Study Finds Link Between Osteoporosis and Hearing Loss
In a study published in the Journal of Clinical Endocrinology and Metabolism, researchers found that people with osteoporosis were twice as likely to develop sudden hearing loss.
According to the study’s lead researcher, Dr. Kai-Jen Tien, “there seems to be a causal relationship, but the risk relationship between these two diseases was not clear.”
Dr. Tien says the study is not able to answer whether or not early detection and treatment of osteoporosis can reduce the risk of sensorineural hearing loss (SNHL). SNHL is caused by damage to the inner ear or nerve pathways to the brain. The study’s focus was on “sudden cases” of presumed sensorineural hearing loss.
SNHL is the most common type of permanent hearing loss and is often treatable with hearing aids or cochlear implants in more profound cases.
Sudden sensorineural hearing loss can occur all at once or over a period of several days.
Researchers in Taiwan compared 10,660 patients with osteoporosis to almost 31, 980 randomly selected patients who didn’t have the bone disease. They followed the two groups through 2011.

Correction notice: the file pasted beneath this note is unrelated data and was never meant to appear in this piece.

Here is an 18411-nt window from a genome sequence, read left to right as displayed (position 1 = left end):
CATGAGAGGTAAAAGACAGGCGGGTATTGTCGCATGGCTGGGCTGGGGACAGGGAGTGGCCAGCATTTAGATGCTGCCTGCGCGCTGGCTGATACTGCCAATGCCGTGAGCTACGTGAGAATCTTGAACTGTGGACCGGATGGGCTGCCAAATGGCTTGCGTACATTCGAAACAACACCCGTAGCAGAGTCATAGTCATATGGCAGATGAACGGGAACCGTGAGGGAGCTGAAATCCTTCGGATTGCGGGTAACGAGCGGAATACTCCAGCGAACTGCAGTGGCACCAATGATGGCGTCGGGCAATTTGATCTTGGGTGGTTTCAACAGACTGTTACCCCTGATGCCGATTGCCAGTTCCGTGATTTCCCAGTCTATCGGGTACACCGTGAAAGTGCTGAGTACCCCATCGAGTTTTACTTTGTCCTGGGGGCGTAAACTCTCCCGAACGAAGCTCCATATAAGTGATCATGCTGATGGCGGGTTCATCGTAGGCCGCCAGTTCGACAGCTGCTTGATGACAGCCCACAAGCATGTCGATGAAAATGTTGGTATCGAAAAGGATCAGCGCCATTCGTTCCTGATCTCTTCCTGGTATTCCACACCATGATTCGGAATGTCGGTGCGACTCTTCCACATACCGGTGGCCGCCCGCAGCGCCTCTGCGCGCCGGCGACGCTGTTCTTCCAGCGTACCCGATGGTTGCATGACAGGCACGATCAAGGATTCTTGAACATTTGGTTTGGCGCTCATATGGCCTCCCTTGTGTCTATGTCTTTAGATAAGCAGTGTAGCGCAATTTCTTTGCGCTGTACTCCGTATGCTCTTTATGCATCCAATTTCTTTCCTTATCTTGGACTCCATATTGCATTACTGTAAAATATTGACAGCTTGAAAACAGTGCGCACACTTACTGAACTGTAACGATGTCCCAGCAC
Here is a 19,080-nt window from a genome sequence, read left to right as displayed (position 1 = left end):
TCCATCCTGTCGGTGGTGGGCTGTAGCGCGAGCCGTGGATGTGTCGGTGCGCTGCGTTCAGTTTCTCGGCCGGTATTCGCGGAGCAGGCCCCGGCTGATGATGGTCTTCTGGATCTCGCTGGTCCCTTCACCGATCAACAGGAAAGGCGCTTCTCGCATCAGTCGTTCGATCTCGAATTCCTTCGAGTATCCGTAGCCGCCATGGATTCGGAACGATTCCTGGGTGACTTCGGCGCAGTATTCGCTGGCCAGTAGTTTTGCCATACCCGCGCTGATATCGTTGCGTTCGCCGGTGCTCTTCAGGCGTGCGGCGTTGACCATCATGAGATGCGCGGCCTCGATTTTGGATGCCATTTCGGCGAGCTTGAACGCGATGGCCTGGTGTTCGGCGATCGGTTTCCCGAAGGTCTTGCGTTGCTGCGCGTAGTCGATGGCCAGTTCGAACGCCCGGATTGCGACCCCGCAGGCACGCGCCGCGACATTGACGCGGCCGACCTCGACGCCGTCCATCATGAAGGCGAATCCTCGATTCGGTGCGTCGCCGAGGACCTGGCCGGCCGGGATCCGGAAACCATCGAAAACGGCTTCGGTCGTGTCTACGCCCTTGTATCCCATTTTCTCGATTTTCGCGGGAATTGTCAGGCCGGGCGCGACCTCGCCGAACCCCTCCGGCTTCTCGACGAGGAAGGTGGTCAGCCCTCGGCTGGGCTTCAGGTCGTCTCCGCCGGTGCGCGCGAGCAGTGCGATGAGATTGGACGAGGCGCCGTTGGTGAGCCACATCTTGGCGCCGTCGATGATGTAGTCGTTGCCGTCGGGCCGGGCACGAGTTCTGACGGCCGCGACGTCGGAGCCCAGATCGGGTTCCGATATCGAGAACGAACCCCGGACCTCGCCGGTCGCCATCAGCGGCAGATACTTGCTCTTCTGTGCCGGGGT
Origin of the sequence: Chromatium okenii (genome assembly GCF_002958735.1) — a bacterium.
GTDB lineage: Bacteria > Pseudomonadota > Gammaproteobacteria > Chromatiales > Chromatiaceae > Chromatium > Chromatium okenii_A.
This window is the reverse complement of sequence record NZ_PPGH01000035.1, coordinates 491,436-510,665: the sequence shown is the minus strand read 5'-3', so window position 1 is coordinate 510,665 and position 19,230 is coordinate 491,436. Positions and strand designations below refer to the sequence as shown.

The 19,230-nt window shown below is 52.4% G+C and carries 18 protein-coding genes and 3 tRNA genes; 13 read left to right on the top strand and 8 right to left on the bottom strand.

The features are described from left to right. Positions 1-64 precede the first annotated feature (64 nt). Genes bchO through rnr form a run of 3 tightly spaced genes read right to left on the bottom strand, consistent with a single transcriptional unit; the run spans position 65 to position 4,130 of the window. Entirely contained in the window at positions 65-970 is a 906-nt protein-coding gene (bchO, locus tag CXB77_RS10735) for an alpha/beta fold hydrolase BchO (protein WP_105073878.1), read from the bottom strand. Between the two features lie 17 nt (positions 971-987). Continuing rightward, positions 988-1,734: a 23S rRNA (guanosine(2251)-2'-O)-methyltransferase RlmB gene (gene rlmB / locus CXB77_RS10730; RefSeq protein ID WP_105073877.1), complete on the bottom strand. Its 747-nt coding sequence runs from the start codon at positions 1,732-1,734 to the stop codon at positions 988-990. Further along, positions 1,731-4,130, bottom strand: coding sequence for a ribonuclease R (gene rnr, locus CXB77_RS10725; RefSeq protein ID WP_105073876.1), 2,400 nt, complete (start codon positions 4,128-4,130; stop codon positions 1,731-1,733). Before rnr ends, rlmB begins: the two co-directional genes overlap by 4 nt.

What they found was that 91 of the patients diagnosed with osteoporosis were also diagnosed with sudden hearing loss. By comparison 155 patients who didn’t have the bone disease were diagnosed with sudden deafness.
In statistic speak that meant that the rate of sudden hearing loss in people with osteoporosis came out to 10 people in 10,000 per year, compared to 6 and 10,000 people per year for those without osteoporosis.
Researchers say that about half of the people who experience sudden hearing loss spontaneously recover their hearing. Eighty-five percent of the people that are treated for sudden deafness recover some hearing.
The research team also noted that a growing body of evidence shows that in addition to bone health, osteoporosis affects cardiovascular and cerebrovascular systems.
This is the first study to look at osteoporosis as a risk factor in sudden hearing loss. Other typical risk factors cited are cardiovascular disease, high blood pressure, kidney disease and diabetes.
Dr. Tien advises that “patients who have osteoporosis should be aware they need to seek medical help immediately if they experience hearing loss.”